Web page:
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A low-viscosity epoxy resin embedding medium for electron microscopy

Authors
Journal
Journal of Ultrastructure Research
0022-5320
Publisher
Elsevier
Publication Date
Volume
26
Identifiers
DOI: 10.1016/s0022-5320(69)90033-1
Disciplines
  • Biology

Abstract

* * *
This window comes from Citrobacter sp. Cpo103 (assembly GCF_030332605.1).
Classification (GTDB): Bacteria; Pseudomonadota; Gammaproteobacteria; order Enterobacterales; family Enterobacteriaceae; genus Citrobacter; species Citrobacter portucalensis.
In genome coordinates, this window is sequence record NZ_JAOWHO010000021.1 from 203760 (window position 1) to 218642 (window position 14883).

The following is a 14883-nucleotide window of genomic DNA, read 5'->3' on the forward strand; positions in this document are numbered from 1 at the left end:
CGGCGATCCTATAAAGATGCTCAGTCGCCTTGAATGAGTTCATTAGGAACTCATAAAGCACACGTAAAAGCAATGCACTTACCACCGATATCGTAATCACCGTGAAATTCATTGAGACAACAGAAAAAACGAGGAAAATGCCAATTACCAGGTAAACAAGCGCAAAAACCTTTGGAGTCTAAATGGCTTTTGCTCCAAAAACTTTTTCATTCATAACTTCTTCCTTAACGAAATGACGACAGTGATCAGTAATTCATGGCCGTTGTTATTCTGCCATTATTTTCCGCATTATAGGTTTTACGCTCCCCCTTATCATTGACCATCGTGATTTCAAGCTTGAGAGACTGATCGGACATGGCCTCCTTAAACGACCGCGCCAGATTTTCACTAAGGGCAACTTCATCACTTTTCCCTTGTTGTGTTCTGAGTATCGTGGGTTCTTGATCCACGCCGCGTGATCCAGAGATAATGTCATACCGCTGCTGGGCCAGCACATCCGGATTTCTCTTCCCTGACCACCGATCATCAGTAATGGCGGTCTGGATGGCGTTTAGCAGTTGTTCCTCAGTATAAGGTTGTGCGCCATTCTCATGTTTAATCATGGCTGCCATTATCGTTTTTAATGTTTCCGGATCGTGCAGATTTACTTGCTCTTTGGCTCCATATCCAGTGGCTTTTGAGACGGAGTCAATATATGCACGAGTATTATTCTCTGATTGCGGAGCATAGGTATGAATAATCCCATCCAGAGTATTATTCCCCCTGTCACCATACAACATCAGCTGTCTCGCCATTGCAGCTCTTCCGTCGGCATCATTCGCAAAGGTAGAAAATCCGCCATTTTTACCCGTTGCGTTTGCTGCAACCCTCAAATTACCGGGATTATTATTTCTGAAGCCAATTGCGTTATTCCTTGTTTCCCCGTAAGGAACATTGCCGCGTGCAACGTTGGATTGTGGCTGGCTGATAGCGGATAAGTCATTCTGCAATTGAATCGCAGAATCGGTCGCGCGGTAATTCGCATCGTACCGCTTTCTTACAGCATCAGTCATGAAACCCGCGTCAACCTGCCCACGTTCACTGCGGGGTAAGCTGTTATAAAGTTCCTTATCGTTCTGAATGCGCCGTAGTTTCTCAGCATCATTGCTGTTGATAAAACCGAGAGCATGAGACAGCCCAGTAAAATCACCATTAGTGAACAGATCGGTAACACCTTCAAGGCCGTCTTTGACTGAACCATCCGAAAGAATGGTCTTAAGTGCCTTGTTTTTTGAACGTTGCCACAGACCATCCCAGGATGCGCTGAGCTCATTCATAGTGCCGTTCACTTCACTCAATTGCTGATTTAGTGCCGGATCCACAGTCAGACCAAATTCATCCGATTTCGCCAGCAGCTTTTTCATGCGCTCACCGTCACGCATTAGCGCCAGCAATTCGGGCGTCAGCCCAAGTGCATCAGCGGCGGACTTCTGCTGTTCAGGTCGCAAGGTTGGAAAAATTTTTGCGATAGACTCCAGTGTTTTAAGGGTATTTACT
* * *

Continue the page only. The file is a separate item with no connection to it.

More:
A low-viscosity embedding medium based on ERL-4206 is recommended for use in electron microscopy. The composition is: ERL-4206 (vinyl cyclohexene dioxide) 10 g, D.E.R. 736 (diglycidyl ether of polypropylene glycol) 6 g, NSA (nonenyl succinic anhydride) 26 g, and S-1 (dimethylaminoethanol or DMAE) 0.4 g. The medium is easily and rapidly prepared by dispensing the components, in turn by weight, into a single flask. The relatively low viscosity of the medium (60 cP) permits rapid mixing by shaking and swirling. The medium is infiltrated into specimens after the use of any one of several dehydrating fluids, such as ethanol, acetone, dioxan, hexylene glycol, isopropyl alcohol, propylene oxide, and tert.-butyl alcohol. It is compatible with each of these in all proportions. After infiltration the castings are polymerized at 70°C in 8 hours. Longer curing does not adversely affect the physical properties of the castings. Curing time can be reduced by increasing the temperature or the accelerator, S-1, or both; and the hardness of the castings is controlled by changes in the D.E.R. 736 flexibilizer. The medium has a long pot life of several days and infiltrates readily because of its low viscosity. The castings have good trimming and sectioning qualities. The embedding matrix of the sections is very resistant to oxidation by KMnO 4 and Ba(MnO 4) 2, compared with resins containing NADIC methyl anhydride. Sections are tough under the electron beam and may be used without a supporting membrane on the grids. The background plastic in the sections shows no perceptible substructure at magnifications commonly used for biological materials. The medium has been used successfully with a wide range of specimens, including endosperms with a high lipid content, tissues with hard, lignified cell walls, and highly vacuolated parenchymatous tissues of ripe fruits.

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